Dublin, Ireland - 2016

Convention Center by Beckett Bridge, Dublin, Ireland

Convention Center and Beckett Bridge
(Click any image to see it full size.)

It was easy to check out Dublin. Aer Lingus stops there on its way everywhere, so we got off the plane for a few days of truly happy wandering. The city is a comfortable size, at half a million. The downtown area is huge, spread over several old, cramped neighborhoods. There is a river, The Liffey, dividing the north side from the south side, and a good dozen bridges, all different styles, crossing it. What we found was happy. Everyone was happy Ė to see us, to greet us, to help us, to converse with us, from the market stall sellers to the pub performers, itís a no-barrier kind of place. You get on the Air Link bus (Number 747. Brilliant.) for six euros, and it takes you right into town, stopping at all the right places.

Shopping street in Dublin, Ireland Photo by David Wineberg Creative district shopping, Dublin, Ireland. Photo by David Wineberg St. Stephens Green shopping mall, Dublin, Ireland. Photo by David Wineberg
Shopping street in creative district Clean and inviting St. Stephen's Green

We stayed at the Westin, which could not be better placed if they tried. Itís an old, converted bank onWestmoreland, right across the street from the Temple Bar pub area, right up the street from the major shopping area Grafton Street, and beside Trinity College. Dublin is chock full of kids from all over the world. There are more hostels than weíve seen anywhere, and just thousands of kids going to classes and drinking the night away. Because itís Dublin, where, as the sandwich board says: Soup of the day: whiskey. The neon in the window says: Get in here NOW.

Multiple colors, overgrown ivy, Dublin, Ireland. Photo by David Wineberg Trinity College campus, center of Dublin, Ireland. Photo by David Wineberg Powerscourt mixed use buildings. Photo by David Wineberg
Massive ivy, coloful doors Trinity College Powerscourt mixed use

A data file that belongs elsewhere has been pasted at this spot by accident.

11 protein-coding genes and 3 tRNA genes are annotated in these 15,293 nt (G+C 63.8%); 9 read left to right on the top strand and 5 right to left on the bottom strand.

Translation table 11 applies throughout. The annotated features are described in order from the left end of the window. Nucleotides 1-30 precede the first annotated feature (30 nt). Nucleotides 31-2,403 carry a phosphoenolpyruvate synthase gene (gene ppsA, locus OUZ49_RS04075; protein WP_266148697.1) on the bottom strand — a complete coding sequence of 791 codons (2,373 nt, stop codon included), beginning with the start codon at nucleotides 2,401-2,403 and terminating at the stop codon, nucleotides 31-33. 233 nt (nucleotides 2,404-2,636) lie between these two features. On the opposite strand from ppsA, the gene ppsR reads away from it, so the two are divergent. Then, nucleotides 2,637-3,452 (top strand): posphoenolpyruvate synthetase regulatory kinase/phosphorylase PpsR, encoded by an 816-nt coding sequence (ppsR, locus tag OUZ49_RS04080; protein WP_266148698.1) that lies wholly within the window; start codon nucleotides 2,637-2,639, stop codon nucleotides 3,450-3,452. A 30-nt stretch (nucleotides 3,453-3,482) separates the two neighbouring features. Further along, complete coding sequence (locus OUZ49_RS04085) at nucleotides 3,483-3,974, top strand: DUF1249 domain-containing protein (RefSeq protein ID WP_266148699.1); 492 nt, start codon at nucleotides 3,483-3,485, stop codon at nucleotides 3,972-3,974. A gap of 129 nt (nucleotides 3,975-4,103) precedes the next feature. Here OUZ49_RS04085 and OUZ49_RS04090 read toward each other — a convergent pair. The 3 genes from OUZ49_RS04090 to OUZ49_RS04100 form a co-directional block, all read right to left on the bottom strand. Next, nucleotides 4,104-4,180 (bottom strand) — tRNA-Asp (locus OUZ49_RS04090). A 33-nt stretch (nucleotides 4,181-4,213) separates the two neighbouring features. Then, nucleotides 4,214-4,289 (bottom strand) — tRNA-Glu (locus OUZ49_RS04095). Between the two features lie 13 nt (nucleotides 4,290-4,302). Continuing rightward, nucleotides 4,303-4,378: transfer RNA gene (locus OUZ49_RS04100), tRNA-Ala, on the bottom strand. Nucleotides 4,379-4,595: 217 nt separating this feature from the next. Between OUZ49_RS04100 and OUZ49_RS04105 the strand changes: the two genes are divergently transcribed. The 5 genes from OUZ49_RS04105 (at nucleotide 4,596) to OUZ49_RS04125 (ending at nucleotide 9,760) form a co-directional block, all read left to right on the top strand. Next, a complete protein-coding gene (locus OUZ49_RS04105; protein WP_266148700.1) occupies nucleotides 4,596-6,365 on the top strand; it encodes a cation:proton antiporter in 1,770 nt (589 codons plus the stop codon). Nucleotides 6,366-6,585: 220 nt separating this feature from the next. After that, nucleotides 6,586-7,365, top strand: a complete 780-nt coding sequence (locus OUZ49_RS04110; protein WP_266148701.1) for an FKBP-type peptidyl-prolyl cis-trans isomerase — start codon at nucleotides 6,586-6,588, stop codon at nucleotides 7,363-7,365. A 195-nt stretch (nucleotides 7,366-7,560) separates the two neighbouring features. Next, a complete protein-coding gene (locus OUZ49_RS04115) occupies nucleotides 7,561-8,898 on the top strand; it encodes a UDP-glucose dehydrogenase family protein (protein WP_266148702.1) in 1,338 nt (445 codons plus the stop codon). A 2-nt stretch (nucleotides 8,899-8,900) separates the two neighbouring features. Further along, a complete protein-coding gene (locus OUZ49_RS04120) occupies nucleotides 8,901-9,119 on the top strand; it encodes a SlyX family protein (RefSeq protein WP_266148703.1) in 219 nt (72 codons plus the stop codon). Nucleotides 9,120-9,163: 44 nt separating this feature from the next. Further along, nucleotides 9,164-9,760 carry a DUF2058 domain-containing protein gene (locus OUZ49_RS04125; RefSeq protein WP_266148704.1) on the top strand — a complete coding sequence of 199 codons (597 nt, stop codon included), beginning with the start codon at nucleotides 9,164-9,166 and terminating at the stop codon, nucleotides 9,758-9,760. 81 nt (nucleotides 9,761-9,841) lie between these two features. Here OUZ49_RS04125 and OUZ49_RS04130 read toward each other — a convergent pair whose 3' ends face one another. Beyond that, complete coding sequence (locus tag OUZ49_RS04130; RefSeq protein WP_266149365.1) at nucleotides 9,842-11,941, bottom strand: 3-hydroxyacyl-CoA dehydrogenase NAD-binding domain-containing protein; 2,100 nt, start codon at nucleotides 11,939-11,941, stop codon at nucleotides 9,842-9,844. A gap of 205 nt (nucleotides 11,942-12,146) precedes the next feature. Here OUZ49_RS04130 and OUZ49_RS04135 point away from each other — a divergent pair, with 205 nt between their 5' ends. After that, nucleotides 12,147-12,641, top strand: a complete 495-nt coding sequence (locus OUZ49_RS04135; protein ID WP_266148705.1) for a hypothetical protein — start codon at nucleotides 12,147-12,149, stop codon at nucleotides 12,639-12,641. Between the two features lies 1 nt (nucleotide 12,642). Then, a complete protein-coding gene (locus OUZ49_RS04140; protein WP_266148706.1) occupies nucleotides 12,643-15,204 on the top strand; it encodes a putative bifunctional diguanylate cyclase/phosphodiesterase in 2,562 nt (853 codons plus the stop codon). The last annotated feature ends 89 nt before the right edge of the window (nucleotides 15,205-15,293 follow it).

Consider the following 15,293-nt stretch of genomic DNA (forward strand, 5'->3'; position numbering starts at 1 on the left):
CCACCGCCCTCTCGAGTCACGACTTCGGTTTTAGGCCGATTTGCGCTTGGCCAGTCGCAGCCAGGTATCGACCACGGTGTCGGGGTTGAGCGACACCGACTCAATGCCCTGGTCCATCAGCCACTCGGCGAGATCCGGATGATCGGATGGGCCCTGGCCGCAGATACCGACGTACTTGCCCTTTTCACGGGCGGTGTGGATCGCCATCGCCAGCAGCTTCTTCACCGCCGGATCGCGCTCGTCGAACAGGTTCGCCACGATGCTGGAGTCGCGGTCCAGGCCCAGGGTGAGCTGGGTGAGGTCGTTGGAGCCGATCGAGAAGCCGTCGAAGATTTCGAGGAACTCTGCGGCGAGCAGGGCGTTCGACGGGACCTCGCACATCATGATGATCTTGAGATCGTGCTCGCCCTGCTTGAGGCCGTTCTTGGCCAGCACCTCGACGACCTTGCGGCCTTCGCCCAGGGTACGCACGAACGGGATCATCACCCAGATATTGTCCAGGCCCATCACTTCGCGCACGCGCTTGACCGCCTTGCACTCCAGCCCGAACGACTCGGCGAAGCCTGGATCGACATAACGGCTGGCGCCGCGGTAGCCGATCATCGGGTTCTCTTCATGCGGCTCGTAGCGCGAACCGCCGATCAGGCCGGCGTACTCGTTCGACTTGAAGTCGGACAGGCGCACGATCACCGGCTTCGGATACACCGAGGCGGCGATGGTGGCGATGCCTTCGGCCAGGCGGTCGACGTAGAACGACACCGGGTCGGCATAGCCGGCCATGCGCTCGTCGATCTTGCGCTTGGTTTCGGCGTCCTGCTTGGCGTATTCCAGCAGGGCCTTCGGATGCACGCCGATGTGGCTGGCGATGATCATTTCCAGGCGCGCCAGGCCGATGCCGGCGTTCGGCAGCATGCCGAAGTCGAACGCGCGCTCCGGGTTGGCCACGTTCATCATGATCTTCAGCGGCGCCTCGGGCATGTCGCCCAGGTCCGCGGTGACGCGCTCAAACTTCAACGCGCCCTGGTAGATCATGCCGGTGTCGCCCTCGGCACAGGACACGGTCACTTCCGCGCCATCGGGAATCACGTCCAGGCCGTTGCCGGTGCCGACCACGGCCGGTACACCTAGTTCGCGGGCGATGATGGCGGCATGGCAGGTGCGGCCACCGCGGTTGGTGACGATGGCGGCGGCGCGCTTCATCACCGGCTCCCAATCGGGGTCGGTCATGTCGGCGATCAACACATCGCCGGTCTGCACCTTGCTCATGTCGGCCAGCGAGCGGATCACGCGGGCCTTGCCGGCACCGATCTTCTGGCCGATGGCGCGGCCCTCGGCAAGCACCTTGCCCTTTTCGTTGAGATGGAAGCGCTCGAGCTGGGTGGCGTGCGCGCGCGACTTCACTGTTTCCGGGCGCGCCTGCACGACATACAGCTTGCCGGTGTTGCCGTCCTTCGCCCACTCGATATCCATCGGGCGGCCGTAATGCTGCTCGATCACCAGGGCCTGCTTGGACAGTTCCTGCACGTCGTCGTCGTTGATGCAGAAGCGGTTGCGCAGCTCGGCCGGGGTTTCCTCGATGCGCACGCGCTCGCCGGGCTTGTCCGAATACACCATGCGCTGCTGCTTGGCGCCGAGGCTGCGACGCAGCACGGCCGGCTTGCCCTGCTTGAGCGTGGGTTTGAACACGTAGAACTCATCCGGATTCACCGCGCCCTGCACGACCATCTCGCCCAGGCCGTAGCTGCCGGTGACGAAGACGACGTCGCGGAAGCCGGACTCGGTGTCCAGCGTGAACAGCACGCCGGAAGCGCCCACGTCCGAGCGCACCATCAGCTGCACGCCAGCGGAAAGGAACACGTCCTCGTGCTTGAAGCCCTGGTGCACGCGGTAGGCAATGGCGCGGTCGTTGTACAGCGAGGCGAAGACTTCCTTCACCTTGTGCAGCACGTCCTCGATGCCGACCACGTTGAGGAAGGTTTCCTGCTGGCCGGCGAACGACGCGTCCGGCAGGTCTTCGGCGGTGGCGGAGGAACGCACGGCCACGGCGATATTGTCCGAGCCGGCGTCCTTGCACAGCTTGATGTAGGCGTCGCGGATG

The Guinness Storehouse Museum (and I canít believe Iím writing this) is not to be missed. The brewery is a gigantic complex of dozens of huge buildings in the west end, past the historic district. The biggest building, a brick and steel girder storehouse, is a museum: seven floors of beer lore, retail and food. The actual machines are there, with video guided tours of what they do. The making of the barrels was my favorite. Each barrel requires a dozen tools you never heard of, and the cooper doesnít take a single measurement until he uses a compass to scratch out a circle for the top (which he then hacks to size). Thereís a floor dedicated to their world-class beer ads, a tastings area, a mixology area where you can pervert your own beer, and a circular glassed-in bar on top, where your ticket gets you a pint of Guinness and the best view of town. Thankfully, it doesnít rotate.

Barrel-making exhibit, Guinness Storehouse, Dublin, Ireland. Photo by David Wineberg Fifth floor, Guinness Storehouse, Dublin, Ireland. Photo by David Wineberg View from 7th floor, Guinness Storehouse, Dublin, Ireland. Photo by David Wineberg
Guinness Barrels Guinness Storehouse Guinness View

And despite Irelandís (and the UKís) reputation for nothing-special food, we ate really well. The Winding Stair is a two floor creaking walkup on the north side, just off the Haípenny Bridge. It had such an unusual menu, we absolutely had to stop in. We were not disappointed, but rather, enchanted. The talk was boisterous, and the crowd was having a great time. It is both a restaurant and a bookstore on the ground level. It works.

We had a similar experience at Fallon and Byrne on Exchequer, in the creative district of endless restaurants, bars, galleries and stores. The length of the wall is filled with wine Ė about 4000 bottles. You pick one, and they charge you a one euro corkage fee to have it with dinner (Itís mainly a lovely, award-winning retail food store, wine store and food hall). This place has communal tables, and a crowd at least as loud as The Winding Stair. We tried the scones in half a dozen bakeries as we walked. No need for the hop-on hop off thing Ė you miss too much. The cheapest food was in the market on the north side Ė same quality, and more international, but less expensive. The stores are still largely local one-offs, which gives them character, and an unusual stock of goods. We saw The Dublin Yeast Store, with old fashioned baking accessories, the Knob and Knocker Store, a fountain pen store, a Gaelic Record Shop, and even the last Tower Records store Ė now 100% Irish. There are numerous welcoming bookstores, and all kinds of crafts. It is not like any other western capital in that respect.

Umbrellas over street, Dublin, Ireland. Photo by David Wineberg Scaffolding sculpture, Dublin, Ireland. Photo by David Wineberg Afternoon Tea bus tour, Dublin, Ireland. Photo by David Wineberg
Umbrellas over street Scaffolding Dublin-style Afternoon Tea bus tour

The new Dublin is rising, but not too much. The newest bridge is the Beckett, an untramodern affair quite out of pace on the Liffey, leading to the convention center on the north side, with its fallen-over trash can front. There are no skyscrapers yet. The tallest buildings were under 20 floors, making the whole place more personable.

Itís the mood that would bring us back. It is upbeat, cheerful, co-operative and alcohol-based. How could you go wrong?

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